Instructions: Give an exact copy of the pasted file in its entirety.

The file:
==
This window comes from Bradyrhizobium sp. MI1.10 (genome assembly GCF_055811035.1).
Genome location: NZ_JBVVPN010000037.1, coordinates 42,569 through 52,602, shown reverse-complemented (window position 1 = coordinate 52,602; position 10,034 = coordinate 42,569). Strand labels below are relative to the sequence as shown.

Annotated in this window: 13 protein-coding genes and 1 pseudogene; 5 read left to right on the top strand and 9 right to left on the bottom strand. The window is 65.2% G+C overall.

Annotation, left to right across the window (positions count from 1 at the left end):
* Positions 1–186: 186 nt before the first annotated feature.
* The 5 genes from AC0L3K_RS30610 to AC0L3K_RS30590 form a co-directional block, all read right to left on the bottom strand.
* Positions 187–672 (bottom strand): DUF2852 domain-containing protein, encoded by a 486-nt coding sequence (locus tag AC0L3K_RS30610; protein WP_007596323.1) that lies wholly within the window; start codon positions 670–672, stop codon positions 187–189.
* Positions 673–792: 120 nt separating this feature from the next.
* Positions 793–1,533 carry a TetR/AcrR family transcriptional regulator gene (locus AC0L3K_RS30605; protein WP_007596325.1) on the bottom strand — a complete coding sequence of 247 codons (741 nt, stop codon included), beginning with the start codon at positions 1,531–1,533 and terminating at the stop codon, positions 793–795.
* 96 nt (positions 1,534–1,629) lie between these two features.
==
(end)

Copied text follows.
This window comes from Bradyrhizobium sp. MI1.10 (genome assembly GCF_055811035.1).
Genome location: NZ_JBVVPN010000037.1, coordinates 42,569 through 52,602, shown reverse-complemented (window position 1 = coordinate 52,602; position 10,034 = coordinate 42,569). Strand labels below are relative to the sequence as shown.

Annotated in this window: 13 protein-coding genes and 1 pseudogene; 5 read left to right on the top strand and 9 right to left on the bottom strand. The window is 65.2% G+C overall.

Annotation, left to right across the window (positions count from 1 at the left end):
* Positions 1–186: 186 nt before the first annotated feature.
* The 5 genes from AC0L3K_RS30610 to AC0L3K_RS30590 form a co-directional block, all read right to left on the bottom strand.
* Positions 187–672 (bottom strand): DUF2852 domain-containing protein, encoded by a 486-nt coding sequence (locus tag AC0L3K_RS30610; protein WP_007596323.1) that lies wholly within the window; start codon positions 670–672, stop codon positions 187–189.
* Positions 673–792: 120 nt separating this feature from the next.
* Positions 793–1,533 carry a TetR/AcrR family transcriptional regulator gene (locus AC0L3K_RS30605; protein WP_007596325.1) on the bottom strand — a complete coding sequence of 247 codons (741 nt, stop codon included), beginning with the start codon at positions 1,531–1,533 and terminating at the stop codon, positions 793–795.
* 96 nt (positions 1,534–1,629) lie between these two features.